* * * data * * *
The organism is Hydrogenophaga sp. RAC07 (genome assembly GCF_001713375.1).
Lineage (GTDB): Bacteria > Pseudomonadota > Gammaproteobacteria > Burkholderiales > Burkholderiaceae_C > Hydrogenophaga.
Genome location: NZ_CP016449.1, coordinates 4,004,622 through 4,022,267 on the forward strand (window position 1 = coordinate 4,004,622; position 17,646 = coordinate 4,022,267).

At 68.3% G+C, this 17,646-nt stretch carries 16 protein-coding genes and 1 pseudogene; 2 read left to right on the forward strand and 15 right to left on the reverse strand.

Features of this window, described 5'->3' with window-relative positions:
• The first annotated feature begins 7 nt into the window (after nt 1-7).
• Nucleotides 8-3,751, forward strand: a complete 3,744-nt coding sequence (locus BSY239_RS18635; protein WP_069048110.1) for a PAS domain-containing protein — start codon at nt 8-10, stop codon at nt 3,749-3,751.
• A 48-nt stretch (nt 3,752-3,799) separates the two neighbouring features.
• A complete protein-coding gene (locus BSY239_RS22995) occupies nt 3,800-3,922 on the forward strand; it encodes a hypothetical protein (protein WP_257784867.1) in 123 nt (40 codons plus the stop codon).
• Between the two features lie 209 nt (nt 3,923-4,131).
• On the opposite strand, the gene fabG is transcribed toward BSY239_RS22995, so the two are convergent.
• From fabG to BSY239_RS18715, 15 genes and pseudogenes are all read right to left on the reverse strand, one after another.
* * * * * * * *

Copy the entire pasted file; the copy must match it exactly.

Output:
The organism is Hydrogenophaga sp. RAC07 (genome assembly GCF_001713375.1).
Lineage (GTDB): Bacteria > Pseudomonadota > Gammaproteobacteria > Burkholderiales > Burkholderiaceae_C > Hydrogenophaga.
Genome location: NZ_CP016449.1, coordinates 4,004,622 through 4,022,267 on the forward strand (window position 1 = coordinate 4,004,622; position 17,646 = coordinate 4,022,267).

At 68.3% G+C, this 17,646-nt stretch carries 16 protein-coding genes and 1 pseudogene; 2 read left to right on the forward strand and 15 right to left on the reverse strand.

Features of this window, described 5'->3' with window-relative positions:
• The first annotated feature begins 7 nt into the window (after nt 1-7).
• Nucleotides 8-3,751, forward strand: a complete 3,744-nt coding sequence (locus BSY239_RS18635; protein WP_069048110.1) for a PAS domain-containing protein — start codon at nt 8-10, stop codon at nt 3,749-3,751.
• A 48-nt stretch (nt 3,752-3,799) separates the two neighbouring features.
• A complete protein-coding gene (locus BSY239_RS22995) occupies nt 3,800-3,922 on the forward strand; it encodes a hypothetical protein (protein WP_257784867.1) in 123 nt (40 codons plus the stop codon).
• Between the two features lie 209 nt (nt 3,923-4,131).
• On the opposite strand, the gene fabG is transcribed toward BSY239_RS22995, so the two are convergent.
• From fabG to BSY239_RS18715, 15 genes and pseudogenes are all read right to left on the reverse strand, one after another.